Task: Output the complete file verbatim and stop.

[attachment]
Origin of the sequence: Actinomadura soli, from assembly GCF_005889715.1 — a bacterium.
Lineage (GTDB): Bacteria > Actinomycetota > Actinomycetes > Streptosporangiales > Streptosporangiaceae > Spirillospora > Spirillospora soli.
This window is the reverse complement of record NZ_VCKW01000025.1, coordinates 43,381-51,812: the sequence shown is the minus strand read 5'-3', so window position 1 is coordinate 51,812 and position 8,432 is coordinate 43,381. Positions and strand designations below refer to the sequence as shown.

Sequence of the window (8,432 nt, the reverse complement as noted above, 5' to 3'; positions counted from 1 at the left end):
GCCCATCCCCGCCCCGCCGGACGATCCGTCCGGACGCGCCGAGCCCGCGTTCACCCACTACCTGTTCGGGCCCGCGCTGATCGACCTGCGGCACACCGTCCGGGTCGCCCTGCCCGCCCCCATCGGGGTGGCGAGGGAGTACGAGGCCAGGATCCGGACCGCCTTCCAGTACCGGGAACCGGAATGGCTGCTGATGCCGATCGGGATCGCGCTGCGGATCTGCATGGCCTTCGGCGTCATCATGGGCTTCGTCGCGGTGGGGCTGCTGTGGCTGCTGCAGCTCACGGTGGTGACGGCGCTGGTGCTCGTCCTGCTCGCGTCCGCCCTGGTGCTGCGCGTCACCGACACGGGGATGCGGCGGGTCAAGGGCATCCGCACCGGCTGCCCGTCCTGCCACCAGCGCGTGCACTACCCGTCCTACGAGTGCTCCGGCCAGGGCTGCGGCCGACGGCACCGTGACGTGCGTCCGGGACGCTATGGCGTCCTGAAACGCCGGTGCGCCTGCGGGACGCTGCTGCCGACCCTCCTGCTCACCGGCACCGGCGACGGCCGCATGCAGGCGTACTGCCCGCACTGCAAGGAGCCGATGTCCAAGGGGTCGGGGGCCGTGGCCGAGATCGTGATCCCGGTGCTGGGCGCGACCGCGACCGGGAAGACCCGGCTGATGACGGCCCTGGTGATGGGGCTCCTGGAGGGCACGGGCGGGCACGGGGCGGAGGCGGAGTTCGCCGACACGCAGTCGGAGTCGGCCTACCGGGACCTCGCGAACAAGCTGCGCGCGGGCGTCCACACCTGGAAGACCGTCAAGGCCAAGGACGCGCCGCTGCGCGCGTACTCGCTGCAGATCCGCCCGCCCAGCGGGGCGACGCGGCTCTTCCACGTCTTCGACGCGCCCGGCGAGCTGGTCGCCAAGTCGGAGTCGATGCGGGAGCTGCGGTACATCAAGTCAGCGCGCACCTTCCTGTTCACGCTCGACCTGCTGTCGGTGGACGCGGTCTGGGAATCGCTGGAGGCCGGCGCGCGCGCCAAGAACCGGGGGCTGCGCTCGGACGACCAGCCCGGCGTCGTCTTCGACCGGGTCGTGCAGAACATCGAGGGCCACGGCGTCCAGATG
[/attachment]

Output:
Origin of the sequence: Actinomadura soli, from assembly GCF_005889715.1 — a bacterium.
Lineage (GTDB): Bacteria > Actinomycetota > Actinomycetes > Streptosporangiales > Streptosporangiaceae > Spirillospora > Spirillospora soli.
This window is the reverse complement of record NZ_VCKW01000025.1, coordinates 43,381-51,812: the sequence shown is the minus strand read 5'-3', so window position 1 is coordinate 51,812 and position 8,432 is coordinate 43,381. Positions and strand designations below refer to the sequence as shown.

Sequence of the window (8,432 nt, the reverse complement as noted above, 5' to 3'; positions counted from 1 at the left end):
GCCCATCCCCGCCCCGCCGGACGATCCGTCCGGACGCGCCGAGCCCGCGTTCACCCACTACCTGTTCGGGCCCGCGCTGATCGACCTGCGGCACACCGTCCGGGTCGCCCTGCCCGCCCCCATCGGGGTGGCGAGGGAGTACGAGGCCAGGATCCGGACCGCCTTCCAGTACCGGGAACCGGAATGGCTGCTGATGCCGATCGGGATCGCGCTGCGGATCTGCATGGCCTTCGGCGTCATCATGGGCTTCGTCGCGGTGGGGCTGCTGTGGCTGCTGCAGCTCACGGTGGTGACGGCGCTGGTGCTCGTCCTGCTCGCGTCCGCCCTGGTGCTGCGCGTCACCGACACGGGGATGCGGCGGGTCAAGGGCATCCGCACCGGCTGCCCGTCCTGCCACCAGCGCGTGCACTACCCGTCCTACGAGTGCTCCGGCCAGGGCTGCGGCCGACGGCACCGTGACGTGCGTCCGGGACGCTATGGCGTCCTGAAACGCCGGTGCGCCTGCGGGACGCTGCTGCCGACCCTCCTGCTCACCGGCACCGGCGACGGCCGCATGCAGGCGTACTGCCCGCACTGCAAGGAGCCGATGTCCAAGGGGTCGGGGGCCGTGGCCGAGATCGTGATCCCGGTGCTGGGCGCGACCGCGACCGGGAAGACCCGGCTGATGACGGCCCTGGTGATGGGGCTCCTGGAGGGCACGGGCGGGCACGGGGCGGAGGCGGAGTTCGCCGACACGCAGTCGGAGTCGGCCTACCGGGACCTCGCGAACAAGCTGCGCGCGGGCGTCCACACCTGGAAGACCGTCAAGGCCAAGGACGCGCCGCTGCGCGCGTACTCGCTGCAGATCCGCCCGCCCAGCGGGGCGACGCGGCTCTTCCACGTCTTCGACGCGCCCGGCGAGCTGGTCGCCAAGTCGGAGTCGATGCGGGAGCTGCGGTACATCAAGTCAGCGCGCACCTTCCTGTTCACGCTCGACCTGCTGTCGGTGGACGCGGTCTGGGAATCGCTGGAGGCCGGCGCGCGCGCCAAGAACCGGGGGCTGCGCTCGGACGACCAGCCCGGCGTCGTCTTCGACCGGGTCGTGCAGAACATCGAGGGCCACGGCGTCCAGATG